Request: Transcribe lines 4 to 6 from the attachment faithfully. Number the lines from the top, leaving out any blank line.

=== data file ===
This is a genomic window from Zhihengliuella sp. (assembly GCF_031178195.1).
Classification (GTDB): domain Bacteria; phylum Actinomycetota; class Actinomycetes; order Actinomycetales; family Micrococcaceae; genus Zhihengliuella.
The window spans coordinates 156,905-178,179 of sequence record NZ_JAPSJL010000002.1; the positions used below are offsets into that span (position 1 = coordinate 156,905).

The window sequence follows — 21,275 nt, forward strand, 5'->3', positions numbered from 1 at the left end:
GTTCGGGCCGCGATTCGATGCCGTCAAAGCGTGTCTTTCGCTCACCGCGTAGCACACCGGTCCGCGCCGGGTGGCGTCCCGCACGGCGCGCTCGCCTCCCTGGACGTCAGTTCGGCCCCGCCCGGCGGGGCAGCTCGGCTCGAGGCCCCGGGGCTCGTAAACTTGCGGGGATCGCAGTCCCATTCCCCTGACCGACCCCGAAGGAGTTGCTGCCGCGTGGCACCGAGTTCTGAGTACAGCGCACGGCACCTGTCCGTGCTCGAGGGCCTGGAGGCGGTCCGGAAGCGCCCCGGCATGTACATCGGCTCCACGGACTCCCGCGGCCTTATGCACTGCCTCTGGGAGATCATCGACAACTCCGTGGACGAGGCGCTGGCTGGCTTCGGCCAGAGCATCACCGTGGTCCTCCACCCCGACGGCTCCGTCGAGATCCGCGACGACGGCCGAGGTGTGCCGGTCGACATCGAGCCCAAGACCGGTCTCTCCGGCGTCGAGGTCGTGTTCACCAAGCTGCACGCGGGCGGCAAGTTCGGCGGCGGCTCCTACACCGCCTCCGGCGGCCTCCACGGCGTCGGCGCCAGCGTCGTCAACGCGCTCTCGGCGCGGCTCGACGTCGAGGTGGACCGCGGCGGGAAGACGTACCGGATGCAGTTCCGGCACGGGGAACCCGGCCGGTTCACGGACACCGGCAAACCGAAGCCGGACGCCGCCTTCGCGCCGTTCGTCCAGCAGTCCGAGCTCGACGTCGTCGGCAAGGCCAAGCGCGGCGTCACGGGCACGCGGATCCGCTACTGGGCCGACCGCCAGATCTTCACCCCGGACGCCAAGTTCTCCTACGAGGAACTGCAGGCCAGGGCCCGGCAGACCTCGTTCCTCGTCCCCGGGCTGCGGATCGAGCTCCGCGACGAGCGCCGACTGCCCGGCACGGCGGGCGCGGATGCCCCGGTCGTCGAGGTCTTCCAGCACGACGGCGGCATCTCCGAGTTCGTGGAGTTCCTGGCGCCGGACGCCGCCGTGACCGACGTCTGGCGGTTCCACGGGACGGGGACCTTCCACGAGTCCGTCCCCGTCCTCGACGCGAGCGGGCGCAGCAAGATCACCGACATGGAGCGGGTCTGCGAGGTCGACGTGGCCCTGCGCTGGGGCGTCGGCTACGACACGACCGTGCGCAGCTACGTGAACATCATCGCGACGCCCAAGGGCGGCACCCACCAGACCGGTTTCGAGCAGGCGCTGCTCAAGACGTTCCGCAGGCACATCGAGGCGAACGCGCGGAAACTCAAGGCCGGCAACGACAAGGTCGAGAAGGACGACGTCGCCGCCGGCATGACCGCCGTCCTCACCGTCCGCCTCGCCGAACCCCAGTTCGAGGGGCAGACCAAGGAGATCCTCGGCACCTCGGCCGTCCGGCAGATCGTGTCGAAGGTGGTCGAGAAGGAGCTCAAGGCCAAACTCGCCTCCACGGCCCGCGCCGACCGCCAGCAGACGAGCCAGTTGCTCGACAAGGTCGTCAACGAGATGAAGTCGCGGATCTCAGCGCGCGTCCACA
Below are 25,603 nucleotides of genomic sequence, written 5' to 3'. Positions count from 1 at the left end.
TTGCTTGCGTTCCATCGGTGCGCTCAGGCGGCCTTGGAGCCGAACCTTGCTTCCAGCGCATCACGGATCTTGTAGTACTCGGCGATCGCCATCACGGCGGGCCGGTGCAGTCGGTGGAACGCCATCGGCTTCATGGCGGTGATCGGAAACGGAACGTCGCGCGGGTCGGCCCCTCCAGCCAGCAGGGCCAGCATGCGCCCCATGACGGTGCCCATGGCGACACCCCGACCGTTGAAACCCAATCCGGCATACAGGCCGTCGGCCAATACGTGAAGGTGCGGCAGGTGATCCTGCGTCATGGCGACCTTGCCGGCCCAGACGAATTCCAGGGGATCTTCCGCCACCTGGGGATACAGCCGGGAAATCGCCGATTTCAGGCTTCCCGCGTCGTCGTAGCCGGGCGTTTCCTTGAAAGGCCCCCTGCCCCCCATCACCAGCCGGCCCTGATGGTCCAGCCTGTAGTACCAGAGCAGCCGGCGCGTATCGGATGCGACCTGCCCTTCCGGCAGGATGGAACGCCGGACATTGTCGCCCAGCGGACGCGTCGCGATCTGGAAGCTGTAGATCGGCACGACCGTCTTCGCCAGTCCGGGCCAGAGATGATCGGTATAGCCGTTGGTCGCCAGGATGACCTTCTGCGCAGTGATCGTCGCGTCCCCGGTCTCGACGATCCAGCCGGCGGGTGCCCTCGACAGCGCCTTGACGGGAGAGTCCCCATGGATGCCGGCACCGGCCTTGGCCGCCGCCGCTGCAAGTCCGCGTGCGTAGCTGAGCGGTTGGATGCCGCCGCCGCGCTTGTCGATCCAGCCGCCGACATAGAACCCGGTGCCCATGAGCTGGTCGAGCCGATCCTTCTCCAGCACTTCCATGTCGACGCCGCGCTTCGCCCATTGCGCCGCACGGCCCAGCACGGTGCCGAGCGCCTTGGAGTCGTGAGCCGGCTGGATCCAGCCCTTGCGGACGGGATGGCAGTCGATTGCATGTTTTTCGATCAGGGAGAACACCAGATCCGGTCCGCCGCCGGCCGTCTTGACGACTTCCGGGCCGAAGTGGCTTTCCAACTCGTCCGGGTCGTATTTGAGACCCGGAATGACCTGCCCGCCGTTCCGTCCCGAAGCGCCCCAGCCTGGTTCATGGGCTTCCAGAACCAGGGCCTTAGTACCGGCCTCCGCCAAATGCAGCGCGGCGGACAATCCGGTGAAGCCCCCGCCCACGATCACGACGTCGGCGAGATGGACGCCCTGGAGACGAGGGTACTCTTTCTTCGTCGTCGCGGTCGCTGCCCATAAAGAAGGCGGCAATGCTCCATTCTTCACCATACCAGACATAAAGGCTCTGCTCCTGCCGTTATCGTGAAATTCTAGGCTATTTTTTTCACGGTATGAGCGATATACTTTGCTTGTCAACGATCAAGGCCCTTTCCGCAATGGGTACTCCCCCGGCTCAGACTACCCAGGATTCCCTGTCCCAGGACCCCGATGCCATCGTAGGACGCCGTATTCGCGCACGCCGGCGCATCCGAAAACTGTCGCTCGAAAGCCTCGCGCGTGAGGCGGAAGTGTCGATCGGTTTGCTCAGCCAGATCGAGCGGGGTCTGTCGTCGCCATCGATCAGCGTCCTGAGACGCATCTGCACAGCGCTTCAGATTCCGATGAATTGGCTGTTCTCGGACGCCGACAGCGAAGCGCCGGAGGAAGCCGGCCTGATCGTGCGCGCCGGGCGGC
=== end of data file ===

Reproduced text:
The window sequence follows — 21,275 nt, forward strand, 5'->3', positions numbered from 1 at the left end:
GTTCGGGCCGCGATTCGATGCCGTCAAAGCGTGTCTTTCGCTCACCGCGTAGCACACCGGTCCGCGCCGGGTGGCGTCCCGCACGGCGCGCTCGCCTCCCTGGACGTCAGTTCGGCCCCGCCCGGCGGGGCAGCTCGGCTCGAGGCCCCGGGGCTCGTAAACTTGCGGGGATCGCAGTCCCATTCCCCTGACCGACCCCGAAGGAGTTGCTGCCGCGTGGCACCGAGTTCTGAGTACAGCGCACGGCACCTGTCCGTGCTCGAGGGCCTGGAGGCGGTCCGGAAGCGCCCCGGCATGTACATCGGCTCCACGGACTCCCGCGGCCTTATGCACTGCCTCTGGGAGATCATCGACAACTCCGTGGACGAGGCGCTGGCTGGCTTCGGCCAGAGCATCACCGTGGTCCTCCACCCCGACGGCTCCGTCGAGATCCGCGACGACGGCCGAGGTGTGCCGGTCGACATCGAGCCCAAGACCGGTCTCTCCGGCGTCGAGGTCGTGTTCACCAAGCTGCACGCGGGCGGCAAGTTCGGCGGCGGCTCCTACACCGCCTCCGGCGGCCTCCACGGCGTCGGCGCCAGCGTCGTCAACGCGCTCTCGGCGCGGCTCGACGTCGAGGTGGACCGCGGCGGGAAGACGTACCGGATGCAGTTCCGGCACGGGGAACCCGGCCGGTTCACGGACACCGGCAAACCGAAGCCGGACGCCGCCTTCGCGCCGTTCGTCCAGCAGTCCGAGCTCGACGTCGTCGGCAAGGCCAAGCGCGGCGTCACGGGCACGCGGATCCGCTACTGGGCCGACCGCCAGATCTTCACCCCGGACGCCAAGTTCTCCTACGAGGAACTGCAGGCCAGGGCCCGGCAGACCTCGTTCCTCGTCCCCGGGCTGCGGATCGAGCTCCGCGACGAGCGCCGACTGCCCGGCACGGCGGGCGCGGATGCCCCGGTCGTCGAGGTCTTCCAGCACGACGGCGGCATCTCCGAGTTCGTGGAGTTCCTGGCGCCGGACGCCGCCGTGACCGACGTCTGGCGGTTCCACGGGACGGGGACCTTCCACGAGTCCGTCCCCGTCCTCGACGCGAGCGGGCGCAGCAAGATCACCGACATGGAGCGGGTCTGCGAGGTCGACGTGGCCCTGCGCTGGGGCGTCGGCTACGACACGACCGTGCGCAGCTACGTGAACATCATCGCGACGCCCAAGGGCGGCACCCACCAGACCGGTTTCGAGCAGGCGCTGCTCAAGACGTTCCGCAGGCACATCGAGGCGAACGCGCGGAAACTCAAGGCCGGCAACGACAAGGTCGAGAAGGACGACGTCGCCGCCGGCATGACCGCCGTCCTCACCGTCCGCCTCGCCGAACCCCAGTTCGAGGGGCAGACCAAGGAGATCCTCGGCACCTCGGCCGTCCGGCAGATCGTGTCGAAGGTGGTCGAGAAGGAGCTCAAGGCCAAACTCGCCTCCACGGCCCGCGCCGACCGCCAGCAGACGAGCCAGTTGCTCGACAAGGTCGTCAACGAGATGAAGTCGCGGATCTCAGCGCGCGTCCACA
Below are 25,603 nucleotides of genomic sequence, written 5' to 3'. Positions count from 1 at the left end.